A Catholic lady’s guide to York

If there ever were two strange bedfellows {figuratively, of course} on a trip to York, that would be a Presbyterian and a Roman Catholic.

You walk into the historical town from the station and you will be crossing a bridge with three symbols: the coat of arms of the city of York {with the cross of St George and the five gold lions of England}, the white rose of the House of York and the keys of St Peter {for the Minster}. Quite a statement when Yorkshire saw the rising of the Pilgrimage of Grace, and the rebellion of the Northern Earls in favour of Mary Queen of Scots.

Over lunch I’ve had a look around the Visit York website, only to discover that they still put on mystery plays, which are one of my favourite things ever, and I’m dying to see one.
We walked up to the Minster, which is as impressive as one should expect, and I’ve been tempted by Evensong later in the evening. We decided against paying the 10£ fee because we only had one day in York and to make it worth it you have to really look at all the finest details.
I’ve managed to stop by St Wilfrid’s on the way, as Mass was just over, discovering that it has been taken over by the Fathers of the Oratory. If you are used to Birmingham or London, the building itself is much less grand and far away from Doris Day’s ideal of giving a foretaste of Heaven to the poor, instead it’s a small and recollected church that reminds me more of Oxford.
Obviously being accompanied by someone who’d rather see the church disappear I had to text my surprise to a Catholic friend back in London, who replied to my pointing out the young age of the priests with an excited “Good! Vocations!”. As you do.
If only we could take the Minster back!

York is delightfully Medieval. We had a stroll down the Shambles, which was the Butcher’s street, and is now noticeable for being a shrine to Catholic history. They are not far away from the house where Guy Fawkes was born, and St. Michael le Belfrey where he was baptised, now according to Google a charismatic Church of England parish, but most importantly the Shambles are the site of the Shrine to St Margaret Clitherow, one of the martyrs of the Reformation. I’ve always been instinctively fond of the North for their obstinate refusal to comply with what the South wanted.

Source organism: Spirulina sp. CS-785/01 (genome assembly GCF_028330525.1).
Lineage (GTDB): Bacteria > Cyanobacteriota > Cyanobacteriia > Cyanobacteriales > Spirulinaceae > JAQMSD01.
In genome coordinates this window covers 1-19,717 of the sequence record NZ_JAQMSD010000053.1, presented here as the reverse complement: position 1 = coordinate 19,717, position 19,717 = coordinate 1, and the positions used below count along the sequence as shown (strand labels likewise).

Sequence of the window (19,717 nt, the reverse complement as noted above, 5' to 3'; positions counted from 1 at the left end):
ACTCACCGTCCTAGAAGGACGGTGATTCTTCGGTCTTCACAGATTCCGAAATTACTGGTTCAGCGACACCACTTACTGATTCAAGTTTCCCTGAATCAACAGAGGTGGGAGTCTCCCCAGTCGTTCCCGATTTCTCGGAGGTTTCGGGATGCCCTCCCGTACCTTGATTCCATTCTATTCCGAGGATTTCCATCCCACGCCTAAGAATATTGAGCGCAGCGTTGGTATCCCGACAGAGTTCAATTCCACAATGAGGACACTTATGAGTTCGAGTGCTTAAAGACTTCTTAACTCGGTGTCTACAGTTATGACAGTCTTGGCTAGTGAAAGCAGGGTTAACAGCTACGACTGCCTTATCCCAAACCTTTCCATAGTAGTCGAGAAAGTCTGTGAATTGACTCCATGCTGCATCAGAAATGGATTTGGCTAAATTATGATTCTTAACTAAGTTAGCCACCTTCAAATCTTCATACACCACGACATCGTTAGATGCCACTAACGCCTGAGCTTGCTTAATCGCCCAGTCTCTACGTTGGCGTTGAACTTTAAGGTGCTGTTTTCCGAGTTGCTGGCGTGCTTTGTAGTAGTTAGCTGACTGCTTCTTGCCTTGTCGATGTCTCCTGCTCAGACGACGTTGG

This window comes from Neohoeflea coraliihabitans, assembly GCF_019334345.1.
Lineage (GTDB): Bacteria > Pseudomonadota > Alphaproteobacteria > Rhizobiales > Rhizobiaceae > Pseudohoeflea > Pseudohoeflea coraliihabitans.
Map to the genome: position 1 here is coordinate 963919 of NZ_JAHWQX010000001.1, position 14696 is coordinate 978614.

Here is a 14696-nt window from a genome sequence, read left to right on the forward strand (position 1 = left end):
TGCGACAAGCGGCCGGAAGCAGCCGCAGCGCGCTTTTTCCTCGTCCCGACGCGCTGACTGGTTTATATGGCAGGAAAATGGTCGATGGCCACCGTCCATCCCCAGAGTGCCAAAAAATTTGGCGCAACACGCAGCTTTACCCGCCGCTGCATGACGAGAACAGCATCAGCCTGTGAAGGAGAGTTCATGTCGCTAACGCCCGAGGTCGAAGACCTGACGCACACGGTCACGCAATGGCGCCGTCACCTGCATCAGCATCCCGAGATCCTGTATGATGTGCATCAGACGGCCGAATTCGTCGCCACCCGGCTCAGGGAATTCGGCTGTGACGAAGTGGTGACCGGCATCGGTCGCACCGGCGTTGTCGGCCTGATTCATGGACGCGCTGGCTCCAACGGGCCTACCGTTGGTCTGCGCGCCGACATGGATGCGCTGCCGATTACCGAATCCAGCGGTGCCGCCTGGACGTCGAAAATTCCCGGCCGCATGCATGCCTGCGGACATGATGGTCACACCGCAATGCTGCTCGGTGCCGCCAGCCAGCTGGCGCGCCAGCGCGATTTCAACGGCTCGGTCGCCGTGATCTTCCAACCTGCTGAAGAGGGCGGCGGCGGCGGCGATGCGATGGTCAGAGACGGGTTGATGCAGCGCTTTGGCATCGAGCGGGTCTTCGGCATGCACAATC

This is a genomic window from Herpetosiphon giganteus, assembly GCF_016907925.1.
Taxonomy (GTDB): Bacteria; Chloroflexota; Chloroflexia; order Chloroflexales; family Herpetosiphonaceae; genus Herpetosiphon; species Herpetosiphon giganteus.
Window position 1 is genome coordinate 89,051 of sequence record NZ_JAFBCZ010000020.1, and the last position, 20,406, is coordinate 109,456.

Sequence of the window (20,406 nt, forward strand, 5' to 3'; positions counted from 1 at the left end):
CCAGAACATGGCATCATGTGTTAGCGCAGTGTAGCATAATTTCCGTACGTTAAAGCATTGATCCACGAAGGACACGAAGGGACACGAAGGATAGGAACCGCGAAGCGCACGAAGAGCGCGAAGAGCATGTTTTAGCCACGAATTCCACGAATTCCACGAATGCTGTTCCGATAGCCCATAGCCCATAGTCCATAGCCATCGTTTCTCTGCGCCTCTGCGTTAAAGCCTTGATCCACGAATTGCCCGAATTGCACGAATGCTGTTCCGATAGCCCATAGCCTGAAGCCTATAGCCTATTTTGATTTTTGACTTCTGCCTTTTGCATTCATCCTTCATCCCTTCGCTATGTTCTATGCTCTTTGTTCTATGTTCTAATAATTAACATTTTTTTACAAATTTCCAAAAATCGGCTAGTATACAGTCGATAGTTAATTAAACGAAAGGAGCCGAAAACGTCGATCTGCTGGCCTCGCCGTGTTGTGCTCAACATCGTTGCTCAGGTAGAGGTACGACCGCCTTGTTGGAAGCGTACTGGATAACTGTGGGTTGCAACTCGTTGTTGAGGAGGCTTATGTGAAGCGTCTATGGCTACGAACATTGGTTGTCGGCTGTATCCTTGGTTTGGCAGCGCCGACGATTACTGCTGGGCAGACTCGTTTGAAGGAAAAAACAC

We’ve seen the town hall, castle, the Crown Court and Clifford’s tower from outside. There’s a plaque to commemorate the massacre of the town’s Jews in 1190, which is very personal and very sad because of my heritage.
The Town Hall was closed because of a private event, which was very sad, but it was nice that the tourist information outside of it talked about how the Queen paid 20£ of her own purse for the well being of the Parliamentarian prisoners during the Civil Wars.
However, on our way to the Viking museum {which turned out to be closed because of a flood}, we passed by Fairfax house, which is a little gem of Georgian décor and history.

Despite the presence of the portrait of the 2nd Lord Fairfax, the Parliamentarian commander who recaptured York from the Royalists, it is very much an architectural piece of Catholic piety and Jacobite propaganda. Said portrait sits on the same wall as the one of the Old Pretender {Prince James Francis Edward Stuart}, due to the fact that most of the paintings available now are not the original ones from when the townhouse was used. The choices of the curator turn the house from a private house which you might visit to look at pretty things to a real museum of Early Modern History, so even when they seem very peculiar (like maritime scenes in the dining room) they don’t feel out of place. The library has a very interesting ceiling with the portrait of Augustan writers {earlier this year I have written about Alexander Pope}, and there are two wonderful musical instruments for those who are into classical music. It’s all very splendid and it was exciting for me to be able to wander around what looks like my ideal home.
It’s a fairly small townhouse but the volunteers are very knowledgeable and happy to speak to you about anything for a very long time, and you’re welcome to look at things in many details. You can even keep the ticket for a year and go back to visit it as much as you want.

We’ve had a coffee at Newgate Coffee Bar, which is in the oldest building in York, and it’s in the very centre near beautiful street markets with lots of flowers. There are also plenty of delightfully quirky tea rooms other than the obligatory Betty’s, which was very crowded when we went, and which is almost sacrilegious not to go to (at least, so it seems if you have ever dated a Yorkshireman). I tend to prefer more intimate and less crowded places, although I’m booked for tea at the Wolseley this week. If you are looking for food, I gather from a local foodie with good judgement the go to places are Rustique on Castlegate, or any establishment down Fossgate going onto Walmgate, and there is also a very good Italian on Peaseholme Green but I did not enquire for the name because I see no point in going to Italian restaurants when I can compete with Jamie Oliver. A quick Google search suggests that the place might be “Le Langhe”.
The last place we visited was the garden of the Museum of York, with the ruins of St Mary’s Abbey and some other interesting buildings as well as, you can guess, more flowers.

My experience of York is definitely one of a romantic city that is very attuned to my dispositions, and if you like old buildings, pretty things and wandering around in the rain you’ll love it.

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